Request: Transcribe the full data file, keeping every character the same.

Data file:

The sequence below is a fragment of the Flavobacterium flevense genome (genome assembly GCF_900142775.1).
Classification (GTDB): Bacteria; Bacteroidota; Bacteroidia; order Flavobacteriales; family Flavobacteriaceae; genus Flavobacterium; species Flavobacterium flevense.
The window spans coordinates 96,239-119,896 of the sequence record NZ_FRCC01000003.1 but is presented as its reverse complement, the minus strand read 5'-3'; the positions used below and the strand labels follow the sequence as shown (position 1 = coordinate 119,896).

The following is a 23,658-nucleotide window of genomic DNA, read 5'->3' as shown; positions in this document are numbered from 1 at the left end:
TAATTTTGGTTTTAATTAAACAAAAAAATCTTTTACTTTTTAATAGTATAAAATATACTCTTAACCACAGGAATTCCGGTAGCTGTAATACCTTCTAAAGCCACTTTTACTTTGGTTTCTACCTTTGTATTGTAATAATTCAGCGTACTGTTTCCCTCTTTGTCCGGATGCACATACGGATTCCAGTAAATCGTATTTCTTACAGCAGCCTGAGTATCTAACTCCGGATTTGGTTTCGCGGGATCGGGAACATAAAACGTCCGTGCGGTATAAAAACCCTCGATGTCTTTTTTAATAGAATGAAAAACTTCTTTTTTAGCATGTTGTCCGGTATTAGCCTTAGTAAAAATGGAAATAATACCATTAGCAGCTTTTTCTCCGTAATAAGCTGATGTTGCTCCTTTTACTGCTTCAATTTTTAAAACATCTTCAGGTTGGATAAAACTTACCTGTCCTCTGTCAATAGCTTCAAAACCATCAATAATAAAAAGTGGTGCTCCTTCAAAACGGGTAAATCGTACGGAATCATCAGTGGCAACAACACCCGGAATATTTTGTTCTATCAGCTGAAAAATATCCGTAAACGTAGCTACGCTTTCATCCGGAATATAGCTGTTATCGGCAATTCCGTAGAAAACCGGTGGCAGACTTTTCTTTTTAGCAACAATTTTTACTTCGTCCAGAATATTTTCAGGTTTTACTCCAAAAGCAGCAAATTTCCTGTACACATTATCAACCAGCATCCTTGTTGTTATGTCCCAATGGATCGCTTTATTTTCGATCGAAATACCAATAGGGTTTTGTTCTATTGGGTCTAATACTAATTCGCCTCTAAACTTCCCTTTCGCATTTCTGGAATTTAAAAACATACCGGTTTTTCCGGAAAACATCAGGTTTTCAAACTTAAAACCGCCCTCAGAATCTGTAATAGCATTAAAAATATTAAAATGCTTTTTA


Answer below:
The sequence below is a fragment of the Flavobacterium flevense genome (genome assembly GCF_900142775.1).
Classification (GTDB): Bacteria; Bacteroidota; Bacteroidia; order Flavobacteriales; family Flavobacteriaceae; genus Flavobacterium; species Flavobacterium flevense.
The window spans coordinates 96,239-119,896 of the sequence record NZ_FRCC01000003.1 but is presented as its reverse complement, the minus strand read 5'-3'; the positions used below and the strand labels follow the sequence as shown (position 1 = coordinate 119,896).

The following is a 23,658-nucleotide window of genomic DNA, read 5'->3' as shown; positions in this document are numbered from 1 at the left end:
TAATTTTGGTTTTAATTAAACAAAAAAATCTTTTACTTTTTAATAGTATAAAATATACTCTTAACCACAGGAATTCCGGTAGCTGTAATACCTTCTAAAGCCACTTTTACTTTGGTTTCTACCTTTGTATTGTAATAATTCAGCGTACTGTTTCCCTCTTTGTCCGGATGCACATACGGATTCCAGTAAATCGTATTTCTTACAGCAGCCTGAGTATCTAACTCCGGATTTGGTTTCGCGGGATCGGGAACATAAAACGTCCGTGCGGTATAAAAACCCTCGATGTCTTTTTTAATAGAATGAAAAACTTCTTTTTTAGCATGTTGTCCGGTATTAGCCTTAGTAAAAATGGAAATAATACCATTAGCAGCTTTTTCTCCGTAATAAGCTGATGTTGCTCCTTTTACTGCTTCAATTTTTAAAACATCTTCAGGTTGGATAAAACTTACCTGTCCTCTGTCAATAGCTTCAAAACCATCAATAATAAAAAGTGGTGCTCCTTCAAAACGGGTAAATCGTACGGAATCATCAGTGGCAACAACACCCGGAATATTTTGTTCTATCAGCTGAAAAATATCCGTAAACGTAGCTACGCTTTCATCCGGAATATAGCTGTTATCGGCAATTCCGTAGAAAACCGGTGGCAGACTTTTCTTTTTAGCAACAATTTTTACTTCGTCCAGAATATTTTCAGGTTTTACTCCAAAAGCAGCAAATTTCCTGTACACATTATCAACCAGCATCCTTGTTGTTATGTCCCAATGGATCGCTTTATTTTCGATCGAAATACCAATAGGGTTTTGTTCTATTGGGTCTAATACTAATTCGCCTCTAAACTTCCCTTTCGCATTTCTGGAATTTAAAAACATACCGGTTTTTCCGGAAAACATCAGGTTTTCAAACTTAAAACCGCCCTCAGAATCTGTAATAGCATTAAAAATATTAAAATGCTTTTTA